Figure Based Biomedical Document Retrieval System using Structural Image Features

Figure Based Biomedical Document Retrieval System using Structural Image Features

Harikrishna G. N. Rai (Infosys Labs, Infosys Limited, Bangalore, India), K Sai Deepak (Infosys Labs, Infosys Limited, Bangalore, India) and P. Radha Krishna (Infosys Labs, Infosys Limited, Hyderabad, India)
Copyright: © 2012 |Pages: 20
DOI: 10.4018/jkdb.2012010103
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Abstract

Multi-modal and Unstructured nature of documents make their retrieval from healthcare document repositories a challenging task. Text based retrieval is the conventional approach used for solving this problem. In this paper, the authors explore an alternate avenue of using embedded figures for the retrieval task. Usually, context of a document is directly reflected in the associated figures, therefore embedded text within these figures along with image features have been used for similarity based retrieval of figures. The present work demonstrates that image features describing the structural properties of figures are sufficient for the figure retrieval task. First, the authors analyze the problem of figure retrieval from biomedical literature and identify significant classes of figures. Second, they use edge information as a means to discriminate between structural properties of each figure category. Finally, the authors present a methodology using a novel feature descriptor namely Fourier Edge Orientation Autocorrelogram (FEOAC) to describe structural properties of figures and build an effective Biomedical document retrieval system. The experimental results demonstrate the better retrieval performance and overall improvement of FEOAC for figure retrieval task, especially when most of the edge information is retained. Apart from invariance to scale, rotation and non-uniform illumination, the proposed feature descriptor is shown to be relatively robust to noisy edges.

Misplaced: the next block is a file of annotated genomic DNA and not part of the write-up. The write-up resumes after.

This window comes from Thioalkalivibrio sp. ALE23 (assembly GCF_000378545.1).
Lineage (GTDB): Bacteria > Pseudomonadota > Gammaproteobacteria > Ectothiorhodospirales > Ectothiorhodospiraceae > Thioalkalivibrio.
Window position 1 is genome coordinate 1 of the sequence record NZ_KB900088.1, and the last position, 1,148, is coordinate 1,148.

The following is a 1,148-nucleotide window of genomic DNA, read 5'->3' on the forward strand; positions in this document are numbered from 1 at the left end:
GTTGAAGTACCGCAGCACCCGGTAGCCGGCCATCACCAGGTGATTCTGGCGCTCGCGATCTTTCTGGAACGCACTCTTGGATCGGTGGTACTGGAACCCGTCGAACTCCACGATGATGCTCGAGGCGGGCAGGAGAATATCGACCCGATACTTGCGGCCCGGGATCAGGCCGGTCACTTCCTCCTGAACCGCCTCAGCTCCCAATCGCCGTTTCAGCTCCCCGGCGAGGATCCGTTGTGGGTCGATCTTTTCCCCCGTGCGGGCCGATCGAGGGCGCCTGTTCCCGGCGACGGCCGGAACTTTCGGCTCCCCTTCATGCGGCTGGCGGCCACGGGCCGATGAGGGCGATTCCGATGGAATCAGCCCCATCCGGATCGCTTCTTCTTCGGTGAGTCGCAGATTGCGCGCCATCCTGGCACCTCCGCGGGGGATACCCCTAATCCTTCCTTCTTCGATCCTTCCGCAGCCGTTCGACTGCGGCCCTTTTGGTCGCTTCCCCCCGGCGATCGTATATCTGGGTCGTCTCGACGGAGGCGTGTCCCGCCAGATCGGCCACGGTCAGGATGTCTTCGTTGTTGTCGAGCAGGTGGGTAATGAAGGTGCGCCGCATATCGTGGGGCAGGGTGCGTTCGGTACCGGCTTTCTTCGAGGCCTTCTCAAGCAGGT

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1. Introduction

Biomedical document repositories are ubiquitous on the web in the form of biomedical research literature, business/domain articles, healthcare guidelines and medical reports. Retrieval of these healthcare documents is a challenging task since most of their content is in the form of unstructured text (Malet, Munoz, Appleyard, & Hersh, 1999). Metadata, in the form of author information, title and journal name have been used traditionally to assist in the information retrieval task from large medical databases. While metadata enables basic search, meaningful retrieval of healthcare documents based on their free-flowing text content poses a significant challenge. Existing means of retrieving healthcare documents primarily depends on general web search engines such as Google and Yahoo, or domain specific search engines (ex., Entrez) that crawl and index documents from online database, such as PubMed Central (PMC) (Xu, McCusker, & Krauthammer, 2008). Additionally, biomedical documents are multi-modal in nature, that is, they contain free flowing text, semi-structured text and figures.